So called either upon this occasion of the meeting of divers kings here; or because king Melchizedek either had his habitation, or was much delighted with it, and conversant in it. See 2 Samuel 18:18.

Leah was tender eyed,.... Blear eyed, had a moisture in them, which made them red, and so she was not so agreeable to look at; though Onkelos renders the words,"the eyes of Leah were beautiful,''as if her beauty lay in her eyes, and nowhere else:

but Rachel was beautiful and well favoured; in all parts, in the form of her countenance, in her shape and stature, and in her complexion, her hair black, her flesh white and ruddy, as Ben Melech observes.

Leah was tender eyed; but Rachel was beautiful and well favored.
17. Leah’s eyes were tender] i.e. weak or soft, wanting in clearness and brilliancy. The eye was the chief feature of Oriental beauty. The versions rather exaggerate the sense. LXX ἀσθενεῖς = “weak,” Lat. lippis oculis, Aq. Sym. ἁπαλοί = “tender.”

beautiful and well favoured] Lit. “fair of form and fair of looks.” The Old English “favoured” has reference to personal appearance; cf. Genesis 41:2; Genesis 41:4.

Verse 17. - Leah was tender eyed. Literally, the eyes of Leah were tender, i.e. weak, dun; ἀσθενεῖς (LXX.), lippi (Vulgate); cf. 1 Samuel 16:12. Leah's face was not ugly (Bohlen), only her eyes were not clear and lustrous, dark and sparkling, as in all probability Rachel's were (Knobel). But Rachel was beautiful and well favored. Literally, beautiful in form (i.e. in outline and make of body; cf. Genesis 39:6; also 1 Samuel 16:18 - "a man of form," i.e. formosus, well made) and beautiful in appearance (i.e. of a lovely countenance). "If authentic history was not in the way, Leah, as the mother of Judah, and of the Davidic Messianic line, ought to have carried off the prize of beauty after Sarah and Rebakah (Lange). Genesis 29:17Jacob's Double Marriage. - After a full month ("a month of days," Genesis 41:4; Numbers 11:20, etc.), during which time Laban had discovered that he was a good and useful shepherd, he said to him, "Shouldst thou, because thou art my relative, serve me for nothing? fix me thy wages." Laban's selfishness comes out here under the appearance of justice and kindness. To preclude all claim on the part of his sister's son to gratitude or affection in return for his services, he proposes to pay him like an ordinary servant. Jacob offered to serve him seven years for Rachel, the younger of his two daughters, whom he loved because of her beauty; i.e., just as many years as the week has days, that he might bind himself to a complete and sufficient number of years of service. For the elder daughter, Leah, had weak eyes, and consequently was not so good-looking; since bright eyes, with fire in them, are regarded as the height of beauty in Oriental women. Laban agreed. He would rather give his daughter to him than to a stranger.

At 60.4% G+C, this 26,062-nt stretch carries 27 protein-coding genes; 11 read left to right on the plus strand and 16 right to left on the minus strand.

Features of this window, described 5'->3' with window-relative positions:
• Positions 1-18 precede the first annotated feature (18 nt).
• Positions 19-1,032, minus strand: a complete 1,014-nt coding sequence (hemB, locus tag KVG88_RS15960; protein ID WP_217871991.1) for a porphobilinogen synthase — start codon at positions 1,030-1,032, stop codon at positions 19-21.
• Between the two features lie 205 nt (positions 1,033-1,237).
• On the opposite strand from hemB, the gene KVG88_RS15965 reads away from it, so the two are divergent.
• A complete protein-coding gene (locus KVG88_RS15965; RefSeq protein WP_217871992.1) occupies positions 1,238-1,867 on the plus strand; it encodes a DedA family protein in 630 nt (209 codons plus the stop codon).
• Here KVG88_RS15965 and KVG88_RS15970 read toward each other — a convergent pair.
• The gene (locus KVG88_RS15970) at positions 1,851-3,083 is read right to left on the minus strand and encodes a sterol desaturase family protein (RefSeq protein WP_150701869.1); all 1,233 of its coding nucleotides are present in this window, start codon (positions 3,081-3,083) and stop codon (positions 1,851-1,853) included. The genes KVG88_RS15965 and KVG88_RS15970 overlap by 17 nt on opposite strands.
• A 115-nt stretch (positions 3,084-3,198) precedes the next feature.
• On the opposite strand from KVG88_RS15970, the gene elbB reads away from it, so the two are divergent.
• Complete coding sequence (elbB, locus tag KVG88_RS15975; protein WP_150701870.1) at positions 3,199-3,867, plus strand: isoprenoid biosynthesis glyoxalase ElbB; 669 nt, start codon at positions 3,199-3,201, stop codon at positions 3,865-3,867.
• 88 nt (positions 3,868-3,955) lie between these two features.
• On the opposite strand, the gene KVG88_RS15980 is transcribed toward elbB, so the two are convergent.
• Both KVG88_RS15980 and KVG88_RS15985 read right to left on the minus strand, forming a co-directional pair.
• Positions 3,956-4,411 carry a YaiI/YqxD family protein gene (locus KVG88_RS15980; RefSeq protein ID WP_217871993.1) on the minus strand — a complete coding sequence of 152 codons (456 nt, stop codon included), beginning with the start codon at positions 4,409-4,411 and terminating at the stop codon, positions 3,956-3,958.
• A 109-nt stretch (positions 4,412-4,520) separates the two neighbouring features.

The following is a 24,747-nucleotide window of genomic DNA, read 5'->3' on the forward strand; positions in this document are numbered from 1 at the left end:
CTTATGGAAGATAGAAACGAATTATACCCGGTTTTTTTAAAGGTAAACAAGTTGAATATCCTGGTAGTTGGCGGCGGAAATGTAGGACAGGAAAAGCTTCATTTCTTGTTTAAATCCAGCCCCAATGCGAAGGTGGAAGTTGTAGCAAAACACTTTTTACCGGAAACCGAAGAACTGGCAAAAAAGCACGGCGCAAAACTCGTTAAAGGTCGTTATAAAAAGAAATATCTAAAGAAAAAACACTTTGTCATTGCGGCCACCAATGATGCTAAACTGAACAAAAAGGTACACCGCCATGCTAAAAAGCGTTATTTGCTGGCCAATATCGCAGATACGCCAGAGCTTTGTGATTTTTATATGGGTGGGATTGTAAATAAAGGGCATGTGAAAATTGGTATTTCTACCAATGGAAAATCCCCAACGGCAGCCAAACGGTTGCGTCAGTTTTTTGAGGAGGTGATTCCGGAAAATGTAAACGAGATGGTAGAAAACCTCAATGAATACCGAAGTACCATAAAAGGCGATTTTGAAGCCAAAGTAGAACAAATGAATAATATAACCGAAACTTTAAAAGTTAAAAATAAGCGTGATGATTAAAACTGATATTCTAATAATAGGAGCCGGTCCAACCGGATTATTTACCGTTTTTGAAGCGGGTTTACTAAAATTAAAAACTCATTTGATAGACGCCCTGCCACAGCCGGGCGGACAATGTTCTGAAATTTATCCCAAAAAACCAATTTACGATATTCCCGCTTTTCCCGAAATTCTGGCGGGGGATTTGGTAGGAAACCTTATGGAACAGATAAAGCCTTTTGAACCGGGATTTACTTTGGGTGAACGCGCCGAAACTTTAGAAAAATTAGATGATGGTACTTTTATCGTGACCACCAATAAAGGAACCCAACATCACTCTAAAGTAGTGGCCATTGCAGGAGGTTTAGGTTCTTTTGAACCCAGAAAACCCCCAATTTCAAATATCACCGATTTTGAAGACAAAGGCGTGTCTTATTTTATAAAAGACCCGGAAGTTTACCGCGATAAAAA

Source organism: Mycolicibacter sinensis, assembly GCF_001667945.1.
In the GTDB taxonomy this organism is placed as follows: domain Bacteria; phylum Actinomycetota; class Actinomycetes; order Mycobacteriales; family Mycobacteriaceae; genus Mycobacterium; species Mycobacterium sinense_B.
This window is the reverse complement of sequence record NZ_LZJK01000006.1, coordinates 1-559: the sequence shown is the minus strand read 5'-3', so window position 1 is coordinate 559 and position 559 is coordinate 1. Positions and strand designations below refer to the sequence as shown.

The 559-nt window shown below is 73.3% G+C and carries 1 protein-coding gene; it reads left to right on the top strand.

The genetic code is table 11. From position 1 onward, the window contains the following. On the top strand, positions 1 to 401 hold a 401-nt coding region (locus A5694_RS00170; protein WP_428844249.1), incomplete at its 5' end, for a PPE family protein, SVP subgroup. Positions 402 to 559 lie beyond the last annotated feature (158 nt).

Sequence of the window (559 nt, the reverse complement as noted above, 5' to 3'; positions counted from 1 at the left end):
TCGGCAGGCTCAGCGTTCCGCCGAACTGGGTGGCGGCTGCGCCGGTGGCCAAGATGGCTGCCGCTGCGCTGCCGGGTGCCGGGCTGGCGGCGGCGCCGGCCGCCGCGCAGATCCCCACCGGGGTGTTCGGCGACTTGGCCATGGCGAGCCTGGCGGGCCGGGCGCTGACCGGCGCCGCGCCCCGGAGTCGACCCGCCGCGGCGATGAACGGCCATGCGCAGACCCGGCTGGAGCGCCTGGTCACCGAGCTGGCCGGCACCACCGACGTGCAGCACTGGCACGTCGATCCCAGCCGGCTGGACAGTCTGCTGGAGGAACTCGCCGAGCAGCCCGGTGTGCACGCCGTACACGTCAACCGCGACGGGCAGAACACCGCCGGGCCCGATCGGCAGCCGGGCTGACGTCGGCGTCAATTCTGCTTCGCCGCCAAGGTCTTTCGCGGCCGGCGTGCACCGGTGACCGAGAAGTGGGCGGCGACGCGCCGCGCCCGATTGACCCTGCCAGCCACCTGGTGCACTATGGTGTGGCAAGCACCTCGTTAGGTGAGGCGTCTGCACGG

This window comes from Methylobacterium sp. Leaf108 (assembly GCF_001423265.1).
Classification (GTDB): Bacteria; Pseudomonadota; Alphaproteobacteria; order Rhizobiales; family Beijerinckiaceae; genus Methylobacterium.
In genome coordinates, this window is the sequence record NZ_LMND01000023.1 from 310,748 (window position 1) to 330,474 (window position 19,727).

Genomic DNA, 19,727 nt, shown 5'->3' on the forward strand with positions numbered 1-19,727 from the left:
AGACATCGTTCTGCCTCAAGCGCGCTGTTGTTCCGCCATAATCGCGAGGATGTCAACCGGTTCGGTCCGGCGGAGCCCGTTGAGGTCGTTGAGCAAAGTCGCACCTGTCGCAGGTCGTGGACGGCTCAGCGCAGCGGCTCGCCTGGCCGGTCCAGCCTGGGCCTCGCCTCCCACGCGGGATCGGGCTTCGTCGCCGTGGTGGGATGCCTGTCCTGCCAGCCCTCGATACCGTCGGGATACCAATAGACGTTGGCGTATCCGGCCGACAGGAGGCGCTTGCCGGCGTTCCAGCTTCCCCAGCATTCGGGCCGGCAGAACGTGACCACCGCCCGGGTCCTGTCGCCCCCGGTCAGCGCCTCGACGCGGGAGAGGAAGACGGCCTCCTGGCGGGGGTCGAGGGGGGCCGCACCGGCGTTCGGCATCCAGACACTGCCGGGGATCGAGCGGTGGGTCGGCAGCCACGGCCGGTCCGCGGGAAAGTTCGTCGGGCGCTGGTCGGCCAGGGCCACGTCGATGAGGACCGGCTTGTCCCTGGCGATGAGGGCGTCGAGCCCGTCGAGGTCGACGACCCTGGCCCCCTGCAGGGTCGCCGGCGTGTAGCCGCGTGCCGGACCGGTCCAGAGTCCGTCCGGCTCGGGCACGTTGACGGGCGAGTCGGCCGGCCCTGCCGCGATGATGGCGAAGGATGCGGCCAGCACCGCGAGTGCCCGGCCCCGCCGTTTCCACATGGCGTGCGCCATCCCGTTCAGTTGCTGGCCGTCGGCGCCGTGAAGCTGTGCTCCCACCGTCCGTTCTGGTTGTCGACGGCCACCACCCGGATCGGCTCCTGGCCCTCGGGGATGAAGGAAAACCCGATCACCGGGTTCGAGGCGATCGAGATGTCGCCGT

(Note: This is the case still with the Bedouins, the Druses, and other Eastern tribes (Burckhardt, Voleny, Layard, and Lane).

Jacob's proposal may be explained, partly on the ground that he was not then in a condition to give the customary dowry, or the usual presents to relations, and partly also from the fact that his situation with regard to Esau compelled him to remain some time with Laban. The assent on the part of Laban cannot be accounted for from the custom of selling daughters to husbands, for it cannot be shown that the purchase of wives was a general custom at that time; but is to be explained solely on the ground of Laban's selfishness and avarice, which came out still more plainly afterwards. To Jacob, however, the seven years seemed but "a few days, because he loved Rachel." This is to be understood, as C. a Lapide observes, "not affective, but appretiative," i.e., in comparison with the reward to be obtained for his service.